Modern society has many perks, and one that our ancestors would have surely envied is our ability to visit a doctor and expect safe and effective treatment.

You don't have to look far back in history to suddenly appreciate how far medicine has come.

Here are five of the weirdest and wackiest medical treatments in human history.

A Jar of Farts

The Great Plague of London in the 1660s was a scary time. The public was willing to do just about anything to stay healthy, including sniffing a jar of their own farts.

Back then, doctors were apparently convinced that the plague was spread via deadly air vapor and that a foul-smelling substance could dilute the pollution.

As such, some locals apparently took to storing their farts in jars, just in case the situation suddenly demanded a quick whiff.

Milk Transfusions

Before blood groups were discovered, about half of all patients who received blood from a donor ended up dying.

In the late 1800s, it became popular for doctors to use milk instead.

The precious liquid, either from cows, goats, or humans, was thought to provide the body with the raw materials to create white blood cells in a safer way than replenishing them through donor blood.

In reality, however, milk transfusions still often resulted in death. It didn't take long for the idea to fall out of favor.

Milk Transfusions
Illustration of a milk transfusion from a lamb to a human by Matthäus Gottfried Purmann. (Wellcome Collection)

The Pow(d)er of Mummies

If you entered a European apothecary in the medieval period, there's a strong chance you'd have walked out with a bottle of powder containing a ground-up Egyptian mummy.

From the 12th century onward, mummy medicine was widespread in Europe and was used to treat bruises, headaches, wounds, cancer, gout, or depression.

Only in the 16th century did doctors begin to question the remedy. In all likelihood, the whole fad was a silly misunderstanding based on a mistranslation of ancient texts.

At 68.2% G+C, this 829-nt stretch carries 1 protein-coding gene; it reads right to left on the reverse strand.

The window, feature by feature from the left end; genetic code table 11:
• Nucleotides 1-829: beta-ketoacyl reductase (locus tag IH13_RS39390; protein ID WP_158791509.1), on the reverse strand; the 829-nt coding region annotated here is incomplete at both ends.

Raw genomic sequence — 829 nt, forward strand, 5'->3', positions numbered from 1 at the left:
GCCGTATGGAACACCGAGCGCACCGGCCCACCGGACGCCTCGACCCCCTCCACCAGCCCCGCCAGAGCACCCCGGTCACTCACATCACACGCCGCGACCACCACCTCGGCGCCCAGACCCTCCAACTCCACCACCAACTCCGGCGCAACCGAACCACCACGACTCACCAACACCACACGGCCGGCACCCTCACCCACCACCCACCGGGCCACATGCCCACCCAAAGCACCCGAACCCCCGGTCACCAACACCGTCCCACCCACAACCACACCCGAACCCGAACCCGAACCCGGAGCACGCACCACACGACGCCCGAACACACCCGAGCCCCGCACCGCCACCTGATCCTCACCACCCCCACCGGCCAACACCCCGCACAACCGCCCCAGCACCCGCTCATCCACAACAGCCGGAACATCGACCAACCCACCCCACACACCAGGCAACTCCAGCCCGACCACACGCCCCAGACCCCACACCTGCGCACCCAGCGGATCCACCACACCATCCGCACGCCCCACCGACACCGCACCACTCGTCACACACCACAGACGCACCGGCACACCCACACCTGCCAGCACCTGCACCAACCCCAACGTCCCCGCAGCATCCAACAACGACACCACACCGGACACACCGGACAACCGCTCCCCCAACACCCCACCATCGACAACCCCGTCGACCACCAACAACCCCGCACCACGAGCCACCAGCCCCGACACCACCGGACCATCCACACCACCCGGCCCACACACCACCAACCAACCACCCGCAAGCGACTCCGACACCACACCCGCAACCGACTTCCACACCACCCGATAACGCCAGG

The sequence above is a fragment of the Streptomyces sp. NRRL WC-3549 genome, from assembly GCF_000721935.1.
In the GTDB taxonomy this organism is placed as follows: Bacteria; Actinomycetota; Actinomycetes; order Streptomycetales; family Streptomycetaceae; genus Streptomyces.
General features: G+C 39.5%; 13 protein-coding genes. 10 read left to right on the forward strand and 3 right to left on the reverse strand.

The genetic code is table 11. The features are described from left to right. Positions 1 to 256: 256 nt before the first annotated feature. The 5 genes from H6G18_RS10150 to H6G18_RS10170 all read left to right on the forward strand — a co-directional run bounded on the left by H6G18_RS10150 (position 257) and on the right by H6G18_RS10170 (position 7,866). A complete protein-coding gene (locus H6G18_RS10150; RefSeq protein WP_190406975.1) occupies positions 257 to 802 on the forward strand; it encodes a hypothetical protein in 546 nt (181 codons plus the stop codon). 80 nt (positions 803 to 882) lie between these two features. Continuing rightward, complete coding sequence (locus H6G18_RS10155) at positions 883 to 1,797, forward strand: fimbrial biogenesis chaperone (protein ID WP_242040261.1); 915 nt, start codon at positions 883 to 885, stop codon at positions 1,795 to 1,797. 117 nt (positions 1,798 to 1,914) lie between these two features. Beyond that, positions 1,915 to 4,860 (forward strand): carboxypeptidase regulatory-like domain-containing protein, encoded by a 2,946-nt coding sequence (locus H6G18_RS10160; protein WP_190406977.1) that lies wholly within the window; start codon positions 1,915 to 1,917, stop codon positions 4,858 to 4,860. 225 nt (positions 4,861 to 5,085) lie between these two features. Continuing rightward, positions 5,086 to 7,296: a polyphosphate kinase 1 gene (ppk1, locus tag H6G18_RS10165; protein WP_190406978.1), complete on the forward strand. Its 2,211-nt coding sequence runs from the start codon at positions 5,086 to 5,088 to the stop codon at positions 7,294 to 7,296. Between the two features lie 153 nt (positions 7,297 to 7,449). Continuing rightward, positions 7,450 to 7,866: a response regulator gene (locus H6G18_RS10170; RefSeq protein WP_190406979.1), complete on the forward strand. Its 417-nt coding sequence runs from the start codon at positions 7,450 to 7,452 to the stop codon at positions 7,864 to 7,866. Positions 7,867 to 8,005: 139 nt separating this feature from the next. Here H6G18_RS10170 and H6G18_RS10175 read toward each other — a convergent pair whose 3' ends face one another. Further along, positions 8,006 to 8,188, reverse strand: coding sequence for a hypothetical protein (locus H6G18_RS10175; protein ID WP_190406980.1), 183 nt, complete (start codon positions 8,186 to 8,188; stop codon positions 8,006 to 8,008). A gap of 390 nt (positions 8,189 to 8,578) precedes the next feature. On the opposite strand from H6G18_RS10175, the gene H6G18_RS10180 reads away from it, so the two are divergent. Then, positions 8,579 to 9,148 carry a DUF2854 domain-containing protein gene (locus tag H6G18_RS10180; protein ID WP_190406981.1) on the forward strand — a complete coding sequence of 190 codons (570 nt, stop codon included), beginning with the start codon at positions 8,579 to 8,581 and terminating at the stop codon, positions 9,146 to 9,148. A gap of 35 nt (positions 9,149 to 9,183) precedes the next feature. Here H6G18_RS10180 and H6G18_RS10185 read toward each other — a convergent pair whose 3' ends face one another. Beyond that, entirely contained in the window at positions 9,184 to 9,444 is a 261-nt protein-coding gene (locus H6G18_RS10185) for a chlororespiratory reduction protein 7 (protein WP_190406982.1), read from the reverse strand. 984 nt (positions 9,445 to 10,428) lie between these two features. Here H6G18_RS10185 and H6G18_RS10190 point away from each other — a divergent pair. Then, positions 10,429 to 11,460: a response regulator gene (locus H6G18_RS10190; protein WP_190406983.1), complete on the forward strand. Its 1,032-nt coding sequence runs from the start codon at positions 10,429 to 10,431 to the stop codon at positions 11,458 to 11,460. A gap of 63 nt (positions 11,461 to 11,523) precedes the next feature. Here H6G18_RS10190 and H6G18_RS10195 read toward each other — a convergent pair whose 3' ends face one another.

These texts argued that bitumen, often used in the mummification process, could heal wounds and broken limbs or provide an antidote to poisons.

It wasn't the mummy itself that was originally considered medicinal.

The Whale Hotel

One of the more recent and ridiculous medical crazes began at the very end of the nineteenth century at a hotel in Australia. Here, patients with rheumatoid arthritis were rowed out to a dead whale and instructed to lie down in its carcass for several hours.

The bizarre treatment was apparently 'discovered' by a drunk individual who stumbled upon a dead whale on the beach and, for some reason, "took a header into the decomposing blubber".

Not only did he emerge completely sober, he claimed to have been cured of his rheumatism.

It's unclear how long others followed in his footsteps.

Whale Hotel
(The Pacific commercial advertiser, 1899, Lib. of Congress)

Cabbage as a Cure-all

In ancient Rome, one vegetable was considered more healthy than almost any other.

According to the famous Roman scholar Pliny the Elder, "It would be too lengthy a task to enumerate all the praises of the cabbage."

Of all Piny's recommended uses, one of the most bizarre is the injection of warm cabbage juice into the ears to cure hearing loss.

The Roman historian Marcus Cato the Elder even wrote a 2,000-word treatise on the wonders of cabbage.

"It promotes digestion marvelously and is an excellent laxative, and the urine [of cabbage eaters] is wholesome for everything," Cato gushed.

In fact, Pliny once said that if little boys are bathed in this urine, they "never become weak".

Our ancestors sure were creative!